Referring back to FIG. 6, there exists a ray path leading from the emission point, to mirror 3, on to absorption filter 7 at location B, on to mirror 5 at location H, and finally reflecting and striking the absorption filter 7 at it's right most edge--location F. The angular orientation of mirror 6 is such that it intersects/terminates mirror 5 precisely where this ray path intersects mirror 5. Thus mirror 6 is parallel and coincident with this ray path. We are most concerned with mirror 3 ray paths because these ray paths have the largest angle of incidence (reflectance) at mirror 5. If mirror 5 extended any further to the right of this location H, mirror 3 ray paths that strike mirror 5 to the right of location H would strike mirror 6 prior to striking the PMT 8 thus requiring 2 reflections to return to the PMT 8. Mirror 3 ray paths that would normally strike mirror 5 to the right of location H now strike mirror 6 and are returned back to PMT 8 with a single reflection. In this particular embodiment, the right most extent of mirror 5 is approximately 2.24 inches from the scan beam 11. This intersection point requires mirror 6 to be rotated approximately 42 degrees relative to mirror 1.

ADVANTAGES

The advantages of this collector design are exceptionally high collection efficiency, near uniform collection efficiency signature, exceptionally low flare radiation, and low manufacturing costs due to the utilization of planar reflectors. With regard to specularly reflective collectors, the collection efficiency has been very nearly optimized. Any further significant improvement in collection efficiency would probably require the utilization of larger mirror area detectors or utilization of additional detectors, so as to increase the amount of emitted radiation that can be detected prior to undergoing any reflections. In addition, the signal-to-noise ratio of the system is optimized by specularly reflecting as much emitted light as possible and directing it to the PMT assembly. The collector combines unique material selection/construction method with coating technology.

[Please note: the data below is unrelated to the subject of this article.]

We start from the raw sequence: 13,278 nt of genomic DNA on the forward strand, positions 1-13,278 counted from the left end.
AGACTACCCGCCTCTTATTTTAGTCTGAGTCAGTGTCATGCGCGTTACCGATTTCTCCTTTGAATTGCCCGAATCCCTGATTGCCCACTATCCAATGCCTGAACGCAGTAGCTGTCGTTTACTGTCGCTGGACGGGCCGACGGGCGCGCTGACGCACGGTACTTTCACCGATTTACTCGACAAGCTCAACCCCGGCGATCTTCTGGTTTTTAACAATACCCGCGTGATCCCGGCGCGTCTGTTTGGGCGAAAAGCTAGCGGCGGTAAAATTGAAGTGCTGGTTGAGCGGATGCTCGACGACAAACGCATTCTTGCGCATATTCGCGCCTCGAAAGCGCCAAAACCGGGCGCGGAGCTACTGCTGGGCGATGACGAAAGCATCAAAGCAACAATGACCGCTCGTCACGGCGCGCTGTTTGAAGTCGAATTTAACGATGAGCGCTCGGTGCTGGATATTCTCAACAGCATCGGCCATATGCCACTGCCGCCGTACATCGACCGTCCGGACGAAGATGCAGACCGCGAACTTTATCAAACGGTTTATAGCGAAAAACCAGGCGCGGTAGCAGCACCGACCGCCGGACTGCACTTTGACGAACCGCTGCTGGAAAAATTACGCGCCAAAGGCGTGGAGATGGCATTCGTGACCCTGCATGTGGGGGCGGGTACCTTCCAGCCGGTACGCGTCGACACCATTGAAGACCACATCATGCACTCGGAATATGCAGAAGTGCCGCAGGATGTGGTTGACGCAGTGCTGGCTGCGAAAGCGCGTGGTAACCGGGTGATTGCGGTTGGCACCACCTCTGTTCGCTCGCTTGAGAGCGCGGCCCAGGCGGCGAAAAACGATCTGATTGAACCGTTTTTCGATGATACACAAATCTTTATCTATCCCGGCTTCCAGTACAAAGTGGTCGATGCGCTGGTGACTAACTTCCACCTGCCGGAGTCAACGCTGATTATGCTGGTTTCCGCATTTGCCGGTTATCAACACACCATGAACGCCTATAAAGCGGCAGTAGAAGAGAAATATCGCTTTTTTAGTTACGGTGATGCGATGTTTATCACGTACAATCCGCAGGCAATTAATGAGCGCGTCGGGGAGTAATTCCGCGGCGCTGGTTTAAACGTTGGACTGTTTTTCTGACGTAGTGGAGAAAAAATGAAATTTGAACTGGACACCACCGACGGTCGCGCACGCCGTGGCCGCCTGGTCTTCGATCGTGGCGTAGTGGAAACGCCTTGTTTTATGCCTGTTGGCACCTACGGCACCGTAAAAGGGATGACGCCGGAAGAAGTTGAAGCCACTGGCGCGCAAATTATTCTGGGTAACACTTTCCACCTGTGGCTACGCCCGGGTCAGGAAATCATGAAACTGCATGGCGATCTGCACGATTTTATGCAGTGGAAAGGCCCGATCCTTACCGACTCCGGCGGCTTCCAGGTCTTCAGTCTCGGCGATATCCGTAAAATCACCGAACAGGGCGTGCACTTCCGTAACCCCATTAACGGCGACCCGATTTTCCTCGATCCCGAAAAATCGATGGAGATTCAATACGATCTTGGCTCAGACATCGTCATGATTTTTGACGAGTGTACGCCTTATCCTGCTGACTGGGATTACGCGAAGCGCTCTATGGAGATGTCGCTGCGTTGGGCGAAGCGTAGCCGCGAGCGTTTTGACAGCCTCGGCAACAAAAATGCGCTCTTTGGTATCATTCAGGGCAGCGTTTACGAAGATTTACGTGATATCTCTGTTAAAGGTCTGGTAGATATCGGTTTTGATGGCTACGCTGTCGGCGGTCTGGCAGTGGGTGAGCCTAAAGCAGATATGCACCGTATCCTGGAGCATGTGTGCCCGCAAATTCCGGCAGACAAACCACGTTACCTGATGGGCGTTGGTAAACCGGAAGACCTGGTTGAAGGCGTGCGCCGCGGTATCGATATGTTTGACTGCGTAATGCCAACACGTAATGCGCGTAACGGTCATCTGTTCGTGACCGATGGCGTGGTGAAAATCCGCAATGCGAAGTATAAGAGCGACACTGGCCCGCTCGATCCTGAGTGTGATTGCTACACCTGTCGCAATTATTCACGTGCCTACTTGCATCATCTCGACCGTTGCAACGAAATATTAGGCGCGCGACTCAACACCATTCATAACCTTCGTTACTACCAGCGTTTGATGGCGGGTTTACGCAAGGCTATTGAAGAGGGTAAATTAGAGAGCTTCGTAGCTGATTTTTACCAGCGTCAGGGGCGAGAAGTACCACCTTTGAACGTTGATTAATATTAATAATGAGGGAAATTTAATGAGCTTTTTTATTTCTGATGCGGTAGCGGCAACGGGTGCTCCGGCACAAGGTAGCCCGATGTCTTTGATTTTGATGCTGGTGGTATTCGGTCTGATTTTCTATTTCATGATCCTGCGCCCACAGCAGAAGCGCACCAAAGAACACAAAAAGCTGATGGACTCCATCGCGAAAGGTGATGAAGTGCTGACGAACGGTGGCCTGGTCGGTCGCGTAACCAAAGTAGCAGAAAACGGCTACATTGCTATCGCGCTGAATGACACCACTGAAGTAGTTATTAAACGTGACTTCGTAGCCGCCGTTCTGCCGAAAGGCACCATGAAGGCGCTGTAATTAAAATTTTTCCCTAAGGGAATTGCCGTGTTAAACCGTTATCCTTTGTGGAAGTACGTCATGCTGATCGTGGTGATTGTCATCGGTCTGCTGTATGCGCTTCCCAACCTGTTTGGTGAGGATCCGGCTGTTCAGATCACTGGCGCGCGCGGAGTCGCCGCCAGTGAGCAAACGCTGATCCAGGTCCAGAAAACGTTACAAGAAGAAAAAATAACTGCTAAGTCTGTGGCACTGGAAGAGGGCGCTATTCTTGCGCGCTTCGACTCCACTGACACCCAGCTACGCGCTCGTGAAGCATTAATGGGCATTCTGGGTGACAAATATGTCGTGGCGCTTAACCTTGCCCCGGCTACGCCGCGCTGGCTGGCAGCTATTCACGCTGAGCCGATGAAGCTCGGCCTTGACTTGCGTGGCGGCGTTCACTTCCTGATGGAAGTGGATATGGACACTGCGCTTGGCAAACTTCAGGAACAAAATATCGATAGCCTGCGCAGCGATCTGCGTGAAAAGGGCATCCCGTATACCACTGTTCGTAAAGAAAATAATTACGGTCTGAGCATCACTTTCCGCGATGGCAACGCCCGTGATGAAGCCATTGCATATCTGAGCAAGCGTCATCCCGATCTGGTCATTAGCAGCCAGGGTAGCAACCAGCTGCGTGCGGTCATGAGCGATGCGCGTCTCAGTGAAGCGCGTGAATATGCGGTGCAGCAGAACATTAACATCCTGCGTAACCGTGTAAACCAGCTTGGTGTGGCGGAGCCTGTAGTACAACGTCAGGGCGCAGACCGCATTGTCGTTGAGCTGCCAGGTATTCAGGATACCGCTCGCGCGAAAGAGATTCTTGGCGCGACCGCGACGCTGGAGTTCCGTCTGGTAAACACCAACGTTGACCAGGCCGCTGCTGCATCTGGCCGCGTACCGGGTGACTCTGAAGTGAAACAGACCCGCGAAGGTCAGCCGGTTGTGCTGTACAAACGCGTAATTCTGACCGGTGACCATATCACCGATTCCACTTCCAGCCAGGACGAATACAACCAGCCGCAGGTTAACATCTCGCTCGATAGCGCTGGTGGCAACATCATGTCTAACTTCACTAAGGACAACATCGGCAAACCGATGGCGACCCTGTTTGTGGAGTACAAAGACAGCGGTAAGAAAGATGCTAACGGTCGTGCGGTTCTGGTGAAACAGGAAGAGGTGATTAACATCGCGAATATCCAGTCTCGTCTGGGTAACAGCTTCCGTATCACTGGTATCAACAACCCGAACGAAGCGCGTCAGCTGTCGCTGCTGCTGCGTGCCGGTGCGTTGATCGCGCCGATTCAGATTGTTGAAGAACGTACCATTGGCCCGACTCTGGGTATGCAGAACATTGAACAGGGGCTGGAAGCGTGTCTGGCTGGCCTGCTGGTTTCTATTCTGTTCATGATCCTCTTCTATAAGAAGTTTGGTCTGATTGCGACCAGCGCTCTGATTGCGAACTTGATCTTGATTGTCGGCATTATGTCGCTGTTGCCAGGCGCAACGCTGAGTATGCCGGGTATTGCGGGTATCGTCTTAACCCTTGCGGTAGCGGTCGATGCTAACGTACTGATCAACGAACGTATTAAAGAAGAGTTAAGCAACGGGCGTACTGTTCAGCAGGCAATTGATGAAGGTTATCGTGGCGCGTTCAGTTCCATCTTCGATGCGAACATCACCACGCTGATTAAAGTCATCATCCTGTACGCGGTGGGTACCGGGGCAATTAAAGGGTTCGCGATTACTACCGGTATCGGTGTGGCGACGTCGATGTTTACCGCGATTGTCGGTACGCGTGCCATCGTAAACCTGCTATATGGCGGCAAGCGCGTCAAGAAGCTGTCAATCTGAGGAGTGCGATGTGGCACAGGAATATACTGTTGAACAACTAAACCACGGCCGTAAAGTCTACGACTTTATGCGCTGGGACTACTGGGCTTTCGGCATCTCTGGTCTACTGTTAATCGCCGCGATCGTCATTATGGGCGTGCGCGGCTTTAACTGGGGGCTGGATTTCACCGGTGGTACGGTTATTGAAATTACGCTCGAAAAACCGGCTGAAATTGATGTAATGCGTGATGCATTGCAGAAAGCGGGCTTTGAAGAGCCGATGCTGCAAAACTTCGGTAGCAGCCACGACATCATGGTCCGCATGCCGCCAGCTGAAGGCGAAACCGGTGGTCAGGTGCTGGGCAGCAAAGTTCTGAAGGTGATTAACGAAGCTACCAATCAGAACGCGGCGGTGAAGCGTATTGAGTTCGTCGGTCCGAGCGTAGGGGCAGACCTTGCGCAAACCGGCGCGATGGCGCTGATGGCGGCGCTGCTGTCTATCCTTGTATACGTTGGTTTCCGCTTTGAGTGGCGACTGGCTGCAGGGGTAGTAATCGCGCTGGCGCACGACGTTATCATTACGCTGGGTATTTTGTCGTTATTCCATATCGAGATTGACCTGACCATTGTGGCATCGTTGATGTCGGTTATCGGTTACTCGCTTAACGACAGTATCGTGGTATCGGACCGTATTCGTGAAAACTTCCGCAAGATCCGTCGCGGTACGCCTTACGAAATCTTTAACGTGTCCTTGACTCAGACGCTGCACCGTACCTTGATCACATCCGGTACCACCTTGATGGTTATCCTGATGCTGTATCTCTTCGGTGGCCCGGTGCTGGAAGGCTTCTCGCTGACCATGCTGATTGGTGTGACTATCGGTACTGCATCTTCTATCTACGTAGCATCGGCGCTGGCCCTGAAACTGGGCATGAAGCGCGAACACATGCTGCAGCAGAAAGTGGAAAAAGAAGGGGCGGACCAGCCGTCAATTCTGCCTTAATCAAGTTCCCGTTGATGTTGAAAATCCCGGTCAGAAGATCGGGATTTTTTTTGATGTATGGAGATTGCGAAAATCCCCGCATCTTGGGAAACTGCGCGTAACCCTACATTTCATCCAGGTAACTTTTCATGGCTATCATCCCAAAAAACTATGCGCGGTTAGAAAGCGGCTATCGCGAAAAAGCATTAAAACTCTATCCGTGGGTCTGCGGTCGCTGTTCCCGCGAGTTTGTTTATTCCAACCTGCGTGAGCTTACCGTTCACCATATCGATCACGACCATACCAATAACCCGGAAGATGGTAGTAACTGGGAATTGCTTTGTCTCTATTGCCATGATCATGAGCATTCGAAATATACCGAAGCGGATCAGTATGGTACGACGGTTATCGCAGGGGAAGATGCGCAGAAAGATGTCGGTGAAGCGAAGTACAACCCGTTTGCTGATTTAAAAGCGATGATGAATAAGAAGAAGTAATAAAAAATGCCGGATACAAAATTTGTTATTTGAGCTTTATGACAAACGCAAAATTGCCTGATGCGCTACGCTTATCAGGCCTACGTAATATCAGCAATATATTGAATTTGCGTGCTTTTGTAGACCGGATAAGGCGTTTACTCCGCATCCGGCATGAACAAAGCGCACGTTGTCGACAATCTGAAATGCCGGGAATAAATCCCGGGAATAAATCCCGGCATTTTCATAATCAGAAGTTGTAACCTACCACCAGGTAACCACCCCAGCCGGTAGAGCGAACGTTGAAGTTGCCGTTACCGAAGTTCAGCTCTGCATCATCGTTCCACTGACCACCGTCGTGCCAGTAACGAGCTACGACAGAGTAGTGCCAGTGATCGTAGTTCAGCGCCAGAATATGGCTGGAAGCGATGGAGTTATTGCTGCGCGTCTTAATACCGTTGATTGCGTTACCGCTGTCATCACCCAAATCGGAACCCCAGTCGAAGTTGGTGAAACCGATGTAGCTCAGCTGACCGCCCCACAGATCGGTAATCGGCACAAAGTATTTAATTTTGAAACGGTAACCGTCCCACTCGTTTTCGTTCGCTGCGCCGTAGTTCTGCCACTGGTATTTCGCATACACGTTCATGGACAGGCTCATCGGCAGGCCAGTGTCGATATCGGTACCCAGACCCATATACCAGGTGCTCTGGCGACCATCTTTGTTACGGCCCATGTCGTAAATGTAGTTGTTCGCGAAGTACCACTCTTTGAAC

The invention has been described in detail herein with reference to the figures, however, it will be appreciated that variations and modifications are possible within the spirit and scope of the invention. For example, the invention can be used in other imaging systems in which an information medium is scanned with a radiation beam to produce an information image which is reflected from or transmitted through the information medium. Where the information image is transmitted, the slot between mirrors 2 and 3 may be omitted.

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Classifications
U.S. Classification250/586, 358/494, 250/368, 250/227.18
International ClassificationG11B7/13, H01L31/09, G02B19/00, H04N1/028, G01T1/29, G03B42/02
Cooperative ClassificationG01T1/2014, H04N1/0281
European ClassificationH04N1/028C, G01T1/29D9